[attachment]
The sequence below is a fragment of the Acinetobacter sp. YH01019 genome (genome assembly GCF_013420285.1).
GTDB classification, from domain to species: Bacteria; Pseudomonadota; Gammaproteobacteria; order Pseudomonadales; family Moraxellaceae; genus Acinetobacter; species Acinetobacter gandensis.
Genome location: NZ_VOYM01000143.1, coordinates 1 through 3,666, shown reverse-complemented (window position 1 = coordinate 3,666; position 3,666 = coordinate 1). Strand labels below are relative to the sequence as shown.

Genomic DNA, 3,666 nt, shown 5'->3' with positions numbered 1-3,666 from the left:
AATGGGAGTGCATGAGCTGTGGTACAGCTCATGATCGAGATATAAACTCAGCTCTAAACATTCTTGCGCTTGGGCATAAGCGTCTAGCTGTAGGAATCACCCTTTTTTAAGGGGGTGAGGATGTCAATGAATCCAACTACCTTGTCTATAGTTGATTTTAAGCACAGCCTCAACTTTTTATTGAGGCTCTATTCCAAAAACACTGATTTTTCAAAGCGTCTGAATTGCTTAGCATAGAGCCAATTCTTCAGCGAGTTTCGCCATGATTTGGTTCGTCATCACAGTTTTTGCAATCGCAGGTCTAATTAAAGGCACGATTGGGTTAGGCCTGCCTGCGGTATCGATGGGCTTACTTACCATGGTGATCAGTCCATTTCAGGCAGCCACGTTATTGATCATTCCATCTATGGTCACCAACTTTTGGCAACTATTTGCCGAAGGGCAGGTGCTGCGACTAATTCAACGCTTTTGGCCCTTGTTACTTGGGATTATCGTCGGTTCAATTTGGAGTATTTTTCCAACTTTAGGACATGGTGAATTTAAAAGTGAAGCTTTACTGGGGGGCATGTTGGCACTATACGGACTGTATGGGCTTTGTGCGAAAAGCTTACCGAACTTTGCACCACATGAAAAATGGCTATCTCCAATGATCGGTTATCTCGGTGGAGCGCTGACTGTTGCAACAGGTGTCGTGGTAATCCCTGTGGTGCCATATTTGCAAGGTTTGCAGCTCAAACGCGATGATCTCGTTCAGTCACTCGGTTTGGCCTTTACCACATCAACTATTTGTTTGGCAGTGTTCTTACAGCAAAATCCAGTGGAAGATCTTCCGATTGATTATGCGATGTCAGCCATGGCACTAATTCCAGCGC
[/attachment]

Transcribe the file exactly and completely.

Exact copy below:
The sequence below is a fragment of the Acinetobacter sp. YH01019 genome (genome assembly GCF_013420285.1).
GTDB classification, from domain to species: Bacteria; Pseudomonadota; Gammaproteobacteria; order Pseudomonadales; family Moraxellaceae; genus Acinetobacter; species Acinetobacter gandensis.
Genome location: NZ_VOYM01000143.1, coordinates 1 through 3,666, shown reverse-complemented (window position 1 = coordinate 3,666; position 3,666 = coordinate 1). Strand labels below are relative to the sequence as shown.

Genomic DNA, 3,666 nt, shown 5'->3' with positions numbered 1-3,666 from the left:
AATGGGAGTGCATGAGCTGTGGTACAGCTCATGATCGAGATATAAACTCAGCTCTAAACATTCTTGCGCTTGGGCATAAGCGTCTAGCTGTAGGAATCACCCTTTTTTAAGGGGGTGAGGATGTCAATGAATCCAACTACCTTGTCTATAGTTGATTTTAAGCACAGCCTCAACTTTTTATTGAGGCTCTATTCCAAAAACACTGATTTTTCAAAGCGTCTGAATTGCTTAGCATAGAGCCAATTCTTCAGCGAGTTTCGCCATGATTTGGTTCGTCATCACAGTTTTTGCAATCGCAGGTCTAATTAAAGGCACGATTGGGTTAGGCCTGCCTGCGGTATCGATGGGCTTACTTACCATGGTGATCAGTCCATTTCAGGCAGCCACGTTATTGATCATTCCATCTATGGTCACCAACTTTTGGCAACTATTTGCCGAAGGGCAGGTGCTGCGACTAATTCAACGCTTTTGGCCCTTGTTACTTGGGATTATCGTCGGTTCAATTTGGAGTATTTTTCCAACTTTAGGACATGGTGAATTTAAAAGTGAAGCTTTACTGGGGGGCATGTTGGCACTATACGGACTGTATGGGCTTTGTGCGAAAAGCTTACCGAACTTTGCACCACATGAAAAATGGCTATCTCCAATGATCGGTTATCTCGGTGGAGCGCTGACTGTTGCAACAGGTGTCGTGGTAATCCCTGTGGTGCCATATTTGCAAGGTTTGCAGCTCAAACGCGATGATCTCGTTCAGTCACTCGGTTTGGCCTTTACCACATCAACTATTTGTTTGGCAGTGTTCTTACAGCAAAATCCAGTGGAAGATCTTCCGATTGATTATGCGATGTCAGCCATGGCACTAATTCCAGCGC